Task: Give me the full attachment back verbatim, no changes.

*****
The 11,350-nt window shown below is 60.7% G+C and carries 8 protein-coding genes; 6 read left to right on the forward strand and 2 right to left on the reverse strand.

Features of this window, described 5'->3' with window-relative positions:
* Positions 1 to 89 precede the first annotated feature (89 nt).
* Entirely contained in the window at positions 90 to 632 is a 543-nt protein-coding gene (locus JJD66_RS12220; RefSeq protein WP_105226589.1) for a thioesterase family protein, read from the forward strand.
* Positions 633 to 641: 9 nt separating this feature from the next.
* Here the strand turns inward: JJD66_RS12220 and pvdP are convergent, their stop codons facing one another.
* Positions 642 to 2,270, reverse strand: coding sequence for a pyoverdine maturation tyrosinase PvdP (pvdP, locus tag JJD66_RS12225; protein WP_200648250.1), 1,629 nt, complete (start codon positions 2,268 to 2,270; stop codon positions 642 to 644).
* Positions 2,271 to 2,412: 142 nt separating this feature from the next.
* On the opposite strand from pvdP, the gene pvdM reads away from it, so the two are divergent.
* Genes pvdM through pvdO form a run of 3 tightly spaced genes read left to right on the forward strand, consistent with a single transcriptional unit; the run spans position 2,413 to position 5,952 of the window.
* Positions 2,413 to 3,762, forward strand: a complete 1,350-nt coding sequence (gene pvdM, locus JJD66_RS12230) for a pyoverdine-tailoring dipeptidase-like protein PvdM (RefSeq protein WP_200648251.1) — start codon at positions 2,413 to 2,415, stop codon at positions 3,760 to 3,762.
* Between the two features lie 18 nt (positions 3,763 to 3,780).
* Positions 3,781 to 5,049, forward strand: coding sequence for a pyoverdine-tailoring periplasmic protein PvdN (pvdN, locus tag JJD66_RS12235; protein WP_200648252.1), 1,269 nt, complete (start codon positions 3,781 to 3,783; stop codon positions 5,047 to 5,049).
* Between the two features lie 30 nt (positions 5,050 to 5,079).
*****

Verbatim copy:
The 11,350-nt window shown below is 60.7% G+C and carries 8 protein-coding genes; 6 read left to right on the forward strand and 2 right to left on the reverse strand.

Features of this window, described 5'->3' with window-relative positions:
* Positions 1 to 89 precede the first annotated feature (89 nt).
* Entirely contained in the window at positions 90 to 632 is a 543-nt protein-coding gene (locus JJD66_RS12220; RefSeq protein WP_105226589.1) for a thioesterase family protein, read from the forward strand.
* Positions 633 to 641: 9 nt separating this feature from the next.
* Here the strand turns inward: JJD66_RS12220 and pvdP are convergent, their stop codons facing one another.
* Positions 642 to 2,270, reverse strand: coding sequence for a pyoverdine maturation tyrosinase PvdP (pvdP, locus tag JJD66_RS12225; protein WP_200648250.1), 1,629 nt, complete (start codon positions 2,268 to 2,270; stop codon positions 642 to 644).
* Positions 2,271 to 2,412: 142 nt separating this feature from the next.
* On the opposite strand from pvdP, the gene pvdM reads away from it, so the two are divergent.
* Genes pvdM through pvdO form a run of 3 tightly spaced genes read left to right on the forward strand, consistent with a single transcriptional unit; the run spans position 2,413 to position 5,952 of the window.
* Positions 2,413 to 3,762, forward strand: a complete 1,350-nt coding sequence (gene pvdM, locus JJD66_RS12230) for a pyoverdine-tailoring dipeptidase-like protein PvdM (RefSeq protein WP_200648251.1) — start codon at positions 2,413 to 2,415, stop codon at positions 3,760 to 3,762.
* Between the two features lie 18 nt (positions 3,763 to 3,780).
* Positions 3,781 to 5,049, forward strand: coding sequence for a pyoverdine-tailoring periplasmic protein PvdN (pvdN, locus tag JJD66_RS12235; protein WP_200648252.1), 1,269 nt, complete (start codon positions 3,781 to 3,783; stop codon positions 5,047 to 5,049).
* Between the two features lie 30 nt (positions 5,050 to 5,079).